Human rights above all

How much help does a society need to be bigoted, prejudiced, biased and cruel? Not much, going by our track record. But last week, the Supreme Court of India provided enormous help to bigots and hate-mongers.

It reinstated Section 377 of the Indian Penal Code, which had been struck down by the Delhi High Court in a detailed and lauded judgment in 2009. Section 377 in effect criminalises homosexuality by making ‘unnatural sex’ against the law. This section of the IPC also makes a crime out of much of what happens in bedrooms, not just between men but also between men and women.

Passing the buck? The Supreme Court overturned and neatly passed the bundle to Parliament, condescendingly acknowledging that the law could be repealed there if politicians so desired

In its essence though, the highest court of the land has made homosexuals, and by extension, all those who belong to the LGBT community prey to police harassment and legal action. The 2009 judgment made it clear that Section 377 was against human rights and that ‘Constitutional morality’ was more important than ‘public morality’. This is a crucial point, which the Supreme Court overturned and then neatly passed the bundle to Parliament, condescendingly acknowledging that the law could be repealed there if politicians so desired. But is not the Supreme Court the last upholder of constitutional morality? Is it fair for it to dismiss everyone who is not heterosexual to a ‘minuscule’ fraction which does not have to be protected? 

The most basic private and fundamental right a person can have is who to love. And the apex court has decided that love has to bow down — legally — to social norms or traditional practices. If homosexuals have to be tied down to someone else’s idea of who can love whom, then why protest against khap panchayats for deciding to kill young men and women when they fall in love with someone from the same village? The khap panchayats just sound like the Supreme Court in this case, if your honours will forgive me.

And as Baba Ramdev’s argument that the next step from homosexuality is bestiality — now here’s a very good reason to lock up someone who does not understand logic, and throw away the key. And similar action needs to be taken with all such arguments about homosexuality going against Indian culture — as brought up by the BJP — or against religion, as brought up by all those Hindu, Muslim and Christian bodies which petitioned the Supreme Court in the first place.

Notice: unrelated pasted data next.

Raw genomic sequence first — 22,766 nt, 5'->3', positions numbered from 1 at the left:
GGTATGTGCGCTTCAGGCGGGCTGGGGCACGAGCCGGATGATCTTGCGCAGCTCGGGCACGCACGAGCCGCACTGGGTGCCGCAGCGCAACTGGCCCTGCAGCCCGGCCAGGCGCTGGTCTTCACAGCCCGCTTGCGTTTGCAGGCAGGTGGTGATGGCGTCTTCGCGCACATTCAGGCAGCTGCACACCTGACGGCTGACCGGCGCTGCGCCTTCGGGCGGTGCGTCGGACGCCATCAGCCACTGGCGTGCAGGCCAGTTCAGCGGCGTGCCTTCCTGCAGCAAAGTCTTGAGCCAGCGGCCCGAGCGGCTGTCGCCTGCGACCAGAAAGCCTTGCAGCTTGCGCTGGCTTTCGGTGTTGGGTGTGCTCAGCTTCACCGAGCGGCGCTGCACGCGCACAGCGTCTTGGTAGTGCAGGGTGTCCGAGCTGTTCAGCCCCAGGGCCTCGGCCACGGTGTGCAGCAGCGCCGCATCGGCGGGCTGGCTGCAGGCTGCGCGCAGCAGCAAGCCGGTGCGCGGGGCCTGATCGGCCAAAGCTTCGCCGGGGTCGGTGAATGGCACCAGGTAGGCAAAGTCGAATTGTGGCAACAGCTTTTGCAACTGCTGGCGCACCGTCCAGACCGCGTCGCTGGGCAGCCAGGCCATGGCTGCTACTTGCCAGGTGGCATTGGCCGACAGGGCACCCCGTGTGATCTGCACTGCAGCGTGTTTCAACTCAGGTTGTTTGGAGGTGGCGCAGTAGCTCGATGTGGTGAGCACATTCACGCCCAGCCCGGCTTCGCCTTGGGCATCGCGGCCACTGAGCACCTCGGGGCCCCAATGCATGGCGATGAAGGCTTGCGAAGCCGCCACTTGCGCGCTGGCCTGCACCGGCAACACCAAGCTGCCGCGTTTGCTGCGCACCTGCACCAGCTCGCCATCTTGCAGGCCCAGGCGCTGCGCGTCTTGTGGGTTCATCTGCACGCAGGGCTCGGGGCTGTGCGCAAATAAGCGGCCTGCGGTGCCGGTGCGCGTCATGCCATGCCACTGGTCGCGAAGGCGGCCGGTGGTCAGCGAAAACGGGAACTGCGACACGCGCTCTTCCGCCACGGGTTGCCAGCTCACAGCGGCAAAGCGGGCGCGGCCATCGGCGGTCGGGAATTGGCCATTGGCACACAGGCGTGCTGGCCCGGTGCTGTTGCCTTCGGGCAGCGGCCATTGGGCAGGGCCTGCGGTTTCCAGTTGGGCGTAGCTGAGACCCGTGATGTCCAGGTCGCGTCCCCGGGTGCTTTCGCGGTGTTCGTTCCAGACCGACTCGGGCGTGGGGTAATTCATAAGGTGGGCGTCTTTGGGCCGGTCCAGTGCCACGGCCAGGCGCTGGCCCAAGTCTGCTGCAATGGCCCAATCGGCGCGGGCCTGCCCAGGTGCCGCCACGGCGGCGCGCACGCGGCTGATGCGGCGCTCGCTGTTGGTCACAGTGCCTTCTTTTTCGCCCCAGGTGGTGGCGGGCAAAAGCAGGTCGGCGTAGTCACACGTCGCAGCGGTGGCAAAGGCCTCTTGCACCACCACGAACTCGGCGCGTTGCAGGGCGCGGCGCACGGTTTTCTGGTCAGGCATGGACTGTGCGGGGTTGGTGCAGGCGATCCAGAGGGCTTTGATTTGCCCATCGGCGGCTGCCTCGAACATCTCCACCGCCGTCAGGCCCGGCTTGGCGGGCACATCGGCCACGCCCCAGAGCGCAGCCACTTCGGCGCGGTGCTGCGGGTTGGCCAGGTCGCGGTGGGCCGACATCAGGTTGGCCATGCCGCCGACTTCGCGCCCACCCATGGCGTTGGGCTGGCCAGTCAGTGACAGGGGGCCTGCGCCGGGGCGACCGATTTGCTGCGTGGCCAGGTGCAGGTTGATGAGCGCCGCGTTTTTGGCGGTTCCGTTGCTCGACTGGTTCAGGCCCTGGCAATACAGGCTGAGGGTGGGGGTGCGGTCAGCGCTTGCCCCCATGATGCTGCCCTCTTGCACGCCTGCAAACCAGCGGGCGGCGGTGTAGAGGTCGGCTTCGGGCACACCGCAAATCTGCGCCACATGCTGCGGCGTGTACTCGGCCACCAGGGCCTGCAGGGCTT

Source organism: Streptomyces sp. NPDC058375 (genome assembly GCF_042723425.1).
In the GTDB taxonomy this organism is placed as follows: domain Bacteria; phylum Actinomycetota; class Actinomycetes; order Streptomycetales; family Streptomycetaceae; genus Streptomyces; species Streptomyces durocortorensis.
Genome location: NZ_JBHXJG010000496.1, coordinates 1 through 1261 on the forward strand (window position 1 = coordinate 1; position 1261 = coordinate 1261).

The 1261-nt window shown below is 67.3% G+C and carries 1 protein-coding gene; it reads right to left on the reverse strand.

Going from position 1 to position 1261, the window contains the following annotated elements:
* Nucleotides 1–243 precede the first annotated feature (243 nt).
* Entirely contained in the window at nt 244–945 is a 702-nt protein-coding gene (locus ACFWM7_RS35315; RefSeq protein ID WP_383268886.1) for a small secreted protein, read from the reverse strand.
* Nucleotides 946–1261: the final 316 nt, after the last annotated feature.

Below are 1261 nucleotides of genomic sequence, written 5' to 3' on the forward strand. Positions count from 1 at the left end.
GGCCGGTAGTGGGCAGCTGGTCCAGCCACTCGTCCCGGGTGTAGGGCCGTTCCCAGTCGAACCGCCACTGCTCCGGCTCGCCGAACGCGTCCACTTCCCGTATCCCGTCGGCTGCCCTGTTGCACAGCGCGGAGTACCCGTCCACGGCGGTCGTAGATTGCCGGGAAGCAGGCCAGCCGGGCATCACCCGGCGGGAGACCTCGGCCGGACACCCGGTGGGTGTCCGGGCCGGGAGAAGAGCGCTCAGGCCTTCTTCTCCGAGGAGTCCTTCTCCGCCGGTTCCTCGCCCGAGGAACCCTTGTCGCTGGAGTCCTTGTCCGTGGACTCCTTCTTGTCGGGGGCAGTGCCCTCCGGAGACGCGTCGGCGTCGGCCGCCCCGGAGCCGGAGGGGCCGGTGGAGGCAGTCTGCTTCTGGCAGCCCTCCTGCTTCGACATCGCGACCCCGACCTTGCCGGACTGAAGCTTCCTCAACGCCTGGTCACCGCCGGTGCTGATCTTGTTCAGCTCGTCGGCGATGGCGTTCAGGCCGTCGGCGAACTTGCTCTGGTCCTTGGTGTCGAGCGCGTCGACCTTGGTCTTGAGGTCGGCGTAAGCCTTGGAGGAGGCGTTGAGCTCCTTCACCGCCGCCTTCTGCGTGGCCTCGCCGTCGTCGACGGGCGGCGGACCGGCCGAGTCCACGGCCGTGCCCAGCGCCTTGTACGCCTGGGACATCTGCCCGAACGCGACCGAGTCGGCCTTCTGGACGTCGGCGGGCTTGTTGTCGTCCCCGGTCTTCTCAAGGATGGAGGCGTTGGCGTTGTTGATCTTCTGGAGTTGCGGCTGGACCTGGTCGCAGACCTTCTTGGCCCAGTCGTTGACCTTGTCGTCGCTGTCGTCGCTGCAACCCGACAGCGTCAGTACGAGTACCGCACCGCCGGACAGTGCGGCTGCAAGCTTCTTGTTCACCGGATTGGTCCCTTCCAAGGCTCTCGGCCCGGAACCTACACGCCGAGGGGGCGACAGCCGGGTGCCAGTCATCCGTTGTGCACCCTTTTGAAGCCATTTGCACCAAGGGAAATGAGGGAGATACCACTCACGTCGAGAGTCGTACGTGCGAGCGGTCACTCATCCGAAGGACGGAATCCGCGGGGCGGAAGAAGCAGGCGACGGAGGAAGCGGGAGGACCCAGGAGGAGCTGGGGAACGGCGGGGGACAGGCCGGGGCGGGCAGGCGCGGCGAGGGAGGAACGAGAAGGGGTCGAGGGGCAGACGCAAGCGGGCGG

There is enough scientific evidence to explain why a proportion of the population is homosexual. There is enough evidence to prove that other animals also show similar traits. But all that is not even germane to this argument. What we have here is official torture of those who do not follow some conservative idea of how people should behave premised on nothing more than hatred and lack of compassion. We have broken those ideas when it came to caste, race and gender for instance. And we need to discard those ideas when it comes to homosexuals now.

There is a section of human society which thrives on the hatred and demonisation of the other. Nazi Germany terrorised homosexuals. After al-Qaeda’s 9/11 attacks on New York, an evangelical pastor blamed homosexuality. There is no limit to how low such hateful ideas can and will stoop. Unfortunately, religion often plays a role in justifying the withholding of human rights and that is why we need a secular state.

There is the other issue of the fight against HIV and how that will be affected by the re-imposition of Section 377. Just as India’s figures in the fight with this disease were looking heartening, we have this enormous setback. A lot of hard work done in this sector may be negated, as people will be afraid to seek medical help for fear of having Section 377 slapped on them.

But to my mind, the idea of human rights comes first and that is why Section 377 has to go. The onus lies with the politicians and particularly with the Congress party, which has spoken out strongly against the Supreme Court judgment. Now is the time to prove that we care about ‘minuscule’ fractions as much as large majorities. Or we mean nothing as a democracy. 

Ranjona Banerji is a senior journalist. You can follow her on twitter @ranjona

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